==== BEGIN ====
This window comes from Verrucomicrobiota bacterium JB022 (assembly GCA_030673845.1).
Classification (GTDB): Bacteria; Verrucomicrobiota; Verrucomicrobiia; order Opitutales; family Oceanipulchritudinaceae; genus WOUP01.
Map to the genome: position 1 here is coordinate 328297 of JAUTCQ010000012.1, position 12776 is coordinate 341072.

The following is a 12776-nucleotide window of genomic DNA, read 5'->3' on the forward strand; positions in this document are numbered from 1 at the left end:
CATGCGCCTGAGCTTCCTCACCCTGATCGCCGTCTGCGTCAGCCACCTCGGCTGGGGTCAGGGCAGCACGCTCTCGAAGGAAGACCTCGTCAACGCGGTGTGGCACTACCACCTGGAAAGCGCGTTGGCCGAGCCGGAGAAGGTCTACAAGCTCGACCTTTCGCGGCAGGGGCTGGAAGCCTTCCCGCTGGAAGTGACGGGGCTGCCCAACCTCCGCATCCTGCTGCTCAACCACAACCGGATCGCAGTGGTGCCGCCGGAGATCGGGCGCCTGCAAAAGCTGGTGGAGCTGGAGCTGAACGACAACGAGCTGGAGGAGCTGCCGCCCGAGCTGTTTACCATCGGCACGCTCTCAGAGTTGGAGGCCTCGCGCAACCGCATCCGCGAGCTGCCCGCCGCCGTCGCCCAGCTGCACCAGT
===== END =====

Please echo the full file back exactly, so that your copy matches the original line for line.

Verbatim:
This window comes from Verrucomicrobiota bacterium JB022 (assembly GCA_030673845.1).
Classification (GTDB): Bacteria; Verrucomicrobiota; Verrucomicrobiia; order Opitutales; family Oceanipulchritudinaceae; genus WOUP01.
Map to the genome: position 1 here is coordinate 328297 of JAUTCQ010000012.1, position 12776 is coordinate 341072.

The following is a 12776-nucleotide window of genomic DNA, read 5'->3' on the forward strand; positions in this document are numbered from 1 at the left end:
CATGCGCCTGAGCTTCCTCACCCTGATCGCCGTCTGCGTCAGCCACCTCGGCTGGGGTCAGGGCAGCACGCTCTCGAAGGAAGACCTCGTCAACGCGGTGTGGCACTACCACCTGGAAAGCGCGTTGGCCGAGCCGGAGAAGGTCTACAAGCTCGACCTTTCGCGGCAGGGGCTGGAAGCCTTCCCGCTGGAAGTGACGGGGCTGCCCAACCTCCGCATCCTGCTGCTCAACCACAACCGGATCGCAGTGGTGCCGCCGGAGATCGGGCGCCTGCAAAAGCTGGTGGAGCTGGAGCTGAACGACAACGAGCTGGAGGAGCTGCCGCCCGAGCTGTTTACCATCGGCACGCTCTCAGAGTTGGAGGCCTCGCGCAACCGCATCCGCGAGCTGCCCGCCGCCGTCGCCCAGCTGCACCAGT